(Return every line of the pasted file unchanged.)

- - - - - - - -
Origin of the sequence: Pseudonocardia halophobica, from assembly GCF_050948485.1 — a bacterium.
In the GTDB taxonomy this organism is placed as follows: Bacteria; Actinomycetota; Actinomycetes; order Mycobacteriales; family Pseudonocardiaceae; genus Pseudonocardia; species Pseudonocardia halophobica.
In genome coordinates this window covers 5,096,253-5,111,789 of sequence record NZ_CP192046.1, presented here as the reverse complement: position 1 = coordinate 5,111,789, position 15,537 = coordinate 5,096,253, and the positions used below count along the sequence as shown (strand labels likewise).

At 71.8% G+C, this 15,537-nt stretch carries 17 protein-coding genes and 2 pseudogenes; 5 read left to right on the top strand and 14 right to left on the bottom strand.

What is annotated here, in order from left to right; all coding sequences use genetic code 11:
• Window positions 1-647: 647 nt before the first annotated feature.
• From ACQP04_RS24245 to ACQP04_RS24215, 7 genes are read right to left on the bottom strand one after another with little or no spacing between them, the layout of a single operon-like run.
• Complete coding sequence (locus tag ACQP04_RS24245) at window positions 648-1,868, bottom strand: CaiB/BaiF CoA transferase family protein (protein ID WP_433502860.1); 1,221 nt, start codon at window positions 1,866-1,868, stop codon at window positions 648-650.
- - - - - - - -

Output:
Origin of the sequence: Pseudonocardia halophobica, from assembly GCF_050948485.1 — a bacterium.
In the GTDB taxonomy this organism is placed as follows: Bacteria; Actinomycetota; Actinomycetes; order Mycobacteriales; family Pseudonocardiaceae; genus Pseudonocardia; species Pseudonocardia halophobica.
In genome coordinates this window covers 5,096,253-5,111,789 of sequence record NZ_CP192046.1, presented here as the reverse complement: position 1 = coordinate 5,111,789, position 15,537 = coordinate 5,096,253, and the positions used below count along the sequence as shown (strand labels likewise).

At 71.8% G+C, this 15,537-nt stretch carries 17 protein-coding genes and 2 pseudogenes; 5 read left to right on the top strand and 14 right to left on the bottom strand.

What is annotated here, in order from left to right; all coding sequences use genetic code 11:
• Window positions 1-647: 647 nt before the first annotated feature.
• From ACQP04_RS24245 to ACQP04_RS24215, 7 genes are read right to left on the bottom strand one after another with little or no spacing between them, the layout of a single operon-like run.
• Complete coding sequence (locus tag ACQP04_RS24245) at window positions 648-1,868, bottom strand: CaiB/BaiF CoA transferase family protein (protein ID WP_433502860.1); 1,221 nt, start codon at window positions 1,866-1,868, stop codon at window positions 648-650.